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Speeding Up Bulk SQLite Inserts [Apr. 8th, 2011|10:29 pm]
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This is a tip on how to speed up bulk inserts in SQLite. In case, you don't know SQLite is an SQL database implemented as a small, yet very fast library, which, accesses everything from the file-system. Furthermore, it is open-source, public domain, and reliable.

Recently, I wanted to create a server-side script to individually display my fortune cookie quotes - each on its own page based on its ID. In order to speed up the lookup, I decided to store everything in a database, be it the raw file-system, something like Berkeley DB or Tokyo Cabinet, or an SQL-based database. I ended up using SQLite, which worked pretty well.

I've written a program to populate the database by parsing the data from the XML source files and extracted the data from there. I prepared an INSERT statement:

my $insert_sth = $dbh->prepare(<<'EOF');
INSERT INTO fortune_cookies (collection_id, str_id, title, text)
VALUES(?, ?, ?, ?)
EOF

(It started a bit simpler, but that's what I have now.)

And then I executed it for each record. It took a lot of time to complete - many minutes. So I consulted #perl about it and got a few suggestions:

  1. That I should disable the so-called “shared database” mode, which is the default SQLite mode that assumes other processes on the machine might access the database.

  2. That I should turn off Autocommit and commit in batches with more than one record in each in every transaction.

The number two option seemed the most likely, and I tried commiting in batches of 50 records each and it made the populating program finish in a few seconds. So I was very happy.

I guess I can try the shared database mode later on, since I populate the database offline. Now the program for displaying every quote individually is working nicely, and I am very happy. Thanks to the #perl people for helping me again.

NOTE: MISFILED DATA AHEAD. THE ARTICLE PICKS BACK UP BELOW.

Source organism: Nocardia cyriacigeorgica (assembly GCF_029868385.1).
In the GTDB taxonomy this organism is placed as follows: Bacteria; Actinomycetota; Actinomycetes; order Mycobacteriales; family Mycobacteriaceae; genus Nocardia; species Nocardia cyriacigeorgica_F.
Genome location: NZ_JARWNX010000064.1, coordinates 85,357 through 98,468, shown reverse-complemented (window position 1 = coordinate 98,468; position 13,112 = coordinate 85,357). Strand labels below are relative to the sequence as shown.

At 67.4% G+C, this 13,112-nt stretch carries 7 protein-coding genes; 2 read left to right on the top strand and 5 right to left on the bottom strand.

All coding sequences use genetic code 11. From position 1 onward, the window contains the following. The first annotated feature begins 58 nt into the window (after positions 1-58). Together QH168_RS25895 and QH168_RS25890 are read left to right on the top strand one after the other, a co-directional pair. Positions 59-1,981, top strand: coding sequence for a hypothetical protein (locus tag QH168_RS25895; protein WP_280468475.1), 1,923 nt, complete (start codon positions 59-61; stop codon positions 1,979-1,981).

LinkReply

Comments:
From: (Anonymous)
2011-04-09 07:58 pm (UTC)
I've used and tuned Sqlite3 many-many times.

The best to do is following (pseudo code)

statement.prepare("insert into(...) values(?,?,?...)");

sql_connection.exec("begin");

foreach row begin
statement.bind(1,first_param);
statement.bind(2,second_param);
...
statement.bind(n,last_param);
statement.exec();
end

sql_connection.exec("commit");

The reason it is fast is the fact that every
transaction is ended with fsync(2) to ensure
D of ACID (see man fsync) and it is very heavy
system call

So once you do it in a singe transaction
it is very-very-very fast.


Artyom
(Reply) (Thread)
[User Picture]From: shlomif
2011-04-13 11:28 am (UTC)

Right


Yes, one can use a single transaction for that, as I've shown. I should note that doing stmt.bind([pos], [value]) is much less tedious in Perl and similar languages which have a variable-length argument list. What I normally do is $sth->execute($param1, $param2, $param3). One can also use named parameters, but I have not delved into it.




Next time, please log in with LiveJournal or OpenID.

(Reply) (Parent) (Thread)
From: (Anonymous)
2011-04-09 09:41 pm (UTC)

ORLite

package MyDB;

use ORLite 'my/database.sqlite';

1;

#######################################

my @records = ...;

my $i = 0;
MyDB->begin;
while ( my $cookie = shift @records ) {
MyDB::FortuneCookies->create(%$cookie);
MyDB->commit_begin unless ++$i % 50;
}
MyDB->commit;
(Reply) (Thread)